Kids’ stuff organization and storage is not always high style, and kids can be messy. But they live in our homes, too, and we want to make them feel happy and welcome! We’re answering your questions on handling toys, artwork, big plastic things, kids’ messes, and more.
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Kids' Stuff Organization and Storage
I reached out on Instagram stories to find out what you were really struggling with when it comes to kids' stuff organization and storage. We couldn't answer all the questions on the show, but we were able to get to some of them.
Here are some of the questions we got on Kids' Stuff Organization and Storage.
@jkimsold: “So many books, so many tiny toys, so many misplaced parts. Do I rotate them? Donate them? Hide them away? Throw them away? We are moving next year and will have more space and a dedicated playroom, so hoping to create a better system so we can actually maintain.
I used to rotate toys every month and I love this method. It keeps the toys feeling new. I just kept enough to put in two baskets and then hid the rest. I did this with books and puzzles, too. With little toys that were the crap toys, I'd either donate or pitch. With “little people” or wood toy parts, I’d put them in a basket and then, once the basket was full, I’d find their homes. With little kids, a bit of grace is needed with toys. As they get older, it’s easier to manage.
Suzannah shared that she has two baskets plus books. She likes NOT having a playroom because Otto just plays around them and there's not a designated space that's always overflowing with toys. She feels like it's just easier to clean up the living room after Otto goes to bed instead of having a playroom to clean up.
Various: Big toys. Ugly, don’t hide well. Where to store?
I used to be a HUGE fan of rotating toys in and out. I don't do this anymore because my kiddo is out of the toy stage, for the most part, but I always rotated when he was younger. And for that big stuff... try to buy pieces that go with your decor. The play kitchen, for example, if I were buying one for my house, I'd try to buy a wooden one that wouldn't stick out like a sore thumb.
Suzannah mentioned to dedicate a coat closet floor space as a place where you can stash the big things. She does this with her stroller.
@ksinghass06 “Hi, my kids love art and create new paper art projects daily. What is your suggestion on how to best store all the arts and crafts stuff?”
I LOVE our office paper organizer! I got mine from my Dad’s CPA firm. It’s not cute but it works amazingly well. Also, a friend of mine stores art project supplies in a basket under a kitchen cabinet. That way, it’s quick and easy to get out and put away. They rotate their supplies so that each month, the basket has something different in it.
@eurekadots: "Love your kid’s bedroom. My two struggles with my kids room is he saves EVERYTHING. Every shelf and surface is jam packed with stuff and no longer looks clean or cute. Not a lot of room or extra storage over here though either. The second is he wants to tape every piece of paper or photo that is special (spoiler: they are all special) to the walls. I’m losing it over here. "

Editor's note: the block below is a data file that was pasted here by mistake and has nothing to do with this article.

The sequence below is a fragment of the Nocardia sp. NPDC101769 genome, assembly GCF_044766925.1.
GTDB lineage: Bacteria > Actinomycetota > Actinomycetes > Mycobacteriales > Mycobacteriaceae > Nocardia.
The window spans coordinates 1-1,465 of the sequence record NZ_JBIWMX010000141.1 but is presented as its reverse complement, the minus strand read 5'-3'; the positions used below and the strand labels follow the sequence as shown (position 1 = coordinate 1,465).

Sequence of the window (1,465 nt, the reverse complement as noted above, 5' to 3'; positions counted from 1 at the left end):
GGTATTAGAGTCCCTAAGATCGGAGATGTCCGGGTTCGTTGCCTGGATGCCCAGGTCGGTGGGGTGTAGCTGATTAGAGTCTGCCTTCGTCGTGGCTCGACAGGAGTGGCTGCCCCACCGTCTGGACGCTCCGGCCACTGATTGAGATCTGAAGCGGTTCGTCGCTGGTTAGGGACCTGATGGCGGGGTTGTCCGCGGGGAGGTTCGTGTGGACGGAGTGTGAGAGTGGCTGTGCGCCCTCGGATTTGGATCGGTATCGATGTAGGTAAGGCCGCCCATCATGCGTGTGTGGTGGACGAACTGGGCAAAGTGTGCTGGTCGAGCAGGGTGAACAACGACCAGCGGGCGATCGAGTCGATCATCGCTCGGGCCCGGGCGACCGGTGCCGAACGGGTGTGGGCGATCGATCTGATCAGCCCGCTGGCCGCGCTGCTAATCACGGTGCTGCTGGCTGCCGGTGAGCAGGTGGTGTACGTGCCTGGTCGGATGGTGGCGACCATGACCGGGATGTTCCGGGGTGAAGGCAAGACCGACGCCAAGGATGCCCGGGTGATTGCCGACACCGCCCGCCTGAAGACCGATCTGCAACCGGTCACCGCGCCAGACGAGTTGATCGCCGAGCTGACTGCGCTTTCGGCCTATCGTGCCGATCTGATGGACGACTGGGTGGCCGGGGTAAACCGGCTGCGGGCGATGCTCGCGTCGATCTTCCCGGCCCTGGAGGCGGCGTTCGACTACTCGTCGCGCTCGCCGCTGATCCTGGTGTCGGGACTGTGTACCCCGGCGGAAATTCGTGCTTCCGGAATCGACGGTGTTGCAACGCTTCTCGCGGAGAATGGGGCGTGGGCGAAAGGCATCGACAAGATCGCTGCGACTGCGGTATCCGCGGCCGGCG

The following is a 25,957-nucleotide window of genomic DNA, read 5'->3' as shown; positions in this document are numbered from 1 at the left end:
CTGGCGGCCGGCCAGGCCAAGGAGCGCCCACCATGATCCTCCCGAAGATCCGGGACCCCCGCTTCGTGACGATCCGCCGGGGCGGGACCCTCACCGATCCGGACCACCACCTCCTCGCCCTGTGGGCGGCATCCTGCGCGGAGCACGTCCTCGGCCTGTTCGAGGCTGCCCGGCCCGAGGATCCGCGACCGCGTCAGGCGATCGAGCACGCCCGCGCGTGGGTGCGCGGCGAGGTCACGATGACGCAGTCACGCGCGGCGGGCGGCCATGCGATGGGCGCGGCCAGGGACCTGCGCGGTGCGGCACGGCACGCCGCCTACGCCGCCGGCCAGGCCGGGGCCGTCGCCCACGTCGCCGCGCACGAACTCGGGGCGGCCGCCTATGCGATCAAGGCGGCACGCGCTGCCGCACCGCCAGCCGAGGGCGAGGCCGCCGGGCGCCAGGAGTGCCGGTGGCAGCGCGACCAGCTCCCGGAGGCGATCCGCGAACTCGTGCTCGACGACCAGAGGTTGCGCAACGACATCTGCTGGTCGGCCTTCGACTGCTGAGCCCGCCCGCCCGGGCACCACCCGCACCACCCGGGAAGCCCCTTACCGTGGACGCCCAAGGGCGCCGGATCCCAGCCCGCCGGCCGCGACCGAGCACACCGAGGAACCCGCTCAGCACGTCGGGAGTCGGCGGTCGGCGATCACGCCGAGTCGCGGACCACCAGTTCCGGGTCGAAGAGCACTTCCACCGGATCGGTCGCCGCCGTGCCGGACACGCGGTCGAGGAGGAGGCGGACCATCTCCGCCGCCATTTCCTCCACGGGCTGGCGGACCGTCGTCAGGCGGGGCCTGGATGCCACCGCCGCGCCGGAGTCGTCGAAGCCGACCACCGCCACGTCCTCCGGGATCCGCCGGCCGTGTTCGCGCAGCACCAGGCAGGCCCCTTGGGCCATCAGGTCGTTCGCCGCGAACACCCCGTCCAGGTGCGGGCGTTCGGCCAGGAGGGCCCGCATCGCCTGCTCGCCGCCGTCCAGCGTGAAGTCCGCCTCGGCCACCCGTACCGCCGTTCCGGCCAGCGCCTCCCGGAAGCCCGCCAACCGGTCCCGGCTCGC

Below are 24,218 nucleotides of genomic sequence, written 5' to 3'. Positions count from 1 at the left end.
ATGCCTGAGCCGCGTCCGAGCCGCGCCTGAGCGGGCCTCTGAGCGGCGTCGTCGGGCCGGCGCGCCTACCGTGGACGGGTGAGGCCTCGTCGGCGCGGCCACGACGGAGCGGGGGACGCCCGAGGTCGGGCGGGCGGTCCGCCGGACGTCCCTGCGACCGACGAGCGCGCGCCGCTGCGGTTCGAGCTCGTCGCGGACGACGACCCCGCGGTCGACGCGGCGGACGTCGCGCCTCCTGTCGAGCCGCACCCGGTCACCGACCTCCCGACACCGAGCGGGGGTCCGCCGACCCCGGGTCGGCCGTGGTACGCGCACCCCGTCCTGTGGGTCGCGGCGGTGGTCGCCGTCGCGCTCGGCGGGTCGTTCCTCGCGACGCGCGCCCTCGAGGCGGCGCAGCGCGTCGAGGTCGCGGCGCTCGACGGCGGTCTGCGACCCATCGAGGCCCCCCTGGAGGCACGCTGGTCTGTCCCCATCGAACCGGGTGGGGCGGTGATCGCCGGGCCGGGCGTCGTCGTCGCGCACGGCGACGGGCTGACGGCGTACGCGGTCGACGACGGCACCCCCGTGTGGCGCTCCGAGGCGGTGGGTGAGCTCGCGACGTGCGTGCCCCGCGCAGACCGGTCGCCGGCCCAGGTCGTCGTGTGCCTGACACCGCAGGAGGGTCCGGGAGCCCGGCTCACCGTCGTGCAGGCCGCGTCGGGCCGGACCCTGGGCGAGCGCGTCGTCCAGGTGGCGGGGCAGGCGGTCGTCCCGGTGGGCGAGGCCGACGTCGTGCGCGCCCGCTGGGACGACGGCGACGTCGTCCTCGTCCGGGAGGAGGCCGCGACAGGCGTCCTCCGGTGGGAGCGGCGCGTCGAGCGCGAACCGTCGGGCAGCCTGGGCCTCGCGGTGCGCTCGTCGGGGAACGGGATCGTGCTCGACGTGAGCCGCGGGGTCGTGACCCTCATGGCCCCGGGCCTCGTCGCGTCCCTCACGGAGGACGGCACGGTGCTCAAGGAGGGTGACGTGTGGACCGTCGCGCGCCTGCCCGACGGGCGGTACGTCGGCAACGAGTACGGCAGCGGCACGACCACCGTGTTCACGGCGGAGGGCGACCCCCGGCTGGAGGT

Greyson does some of these same things, or has in the past. Here’s what I do. He has a large nightstand with two closed drawers. I never touch anything in there. If it fits inside and he can close the drawers, then he’s free to hoard anything he wants in there. On top of that, his dresser has a wire basket and that’s another place where he keeps all his treasures (sticks, rocks, paper crafts, etc.). Those are his “safe places” and once those are full… we edit.
With “special artwork” I hang it and then once he makes another we make a decision together on which one we have to “let go” (a.k.a… put in the trash). I will say that he has never liked me throwing things in the trash in front of him so when I say “let go”… he knows where it’s going but I wait until he leaves the room to toss.
@brickendhaus: "My son is 13 and our struggle is that he never puts anything away. Clothes, shoes, bath towels, backpacks, etc. HELP. It goes on the floor."
Add hooks! To be honest, if it’s a joint space then I’d go to battle and make it clear that he needs to pick up for everyone to enjoy it. But, if it’s just his bedroom... I remember when I was that age. My mom didn’t like it but she let me just keep my door closed. I appreciated that and I think I’ll do the same as my kiddo gets older. I will say that we had rules which I think are good… no wet towels on the floor and no food. A few rules to follow are always a good idea. Hooks though, are easy and something that I would definitely do. If he has a place in front of his face for his stuff (coat, backpack)... it’s almost easiest to just put it there than on the floor.
I’m sure it depends on the kid a ton but rules help a lot of people. However different rules in their room vs common areas. Eventually they’ll clean it...?
Resources/posts we talked about:
- Functional office paper storage that Ashley has.
- Greyson’s bedroom reveal
- The attractive Lego storage Ashley did in Greyson’s room
- Suzannah’s blog posts on baby stuff
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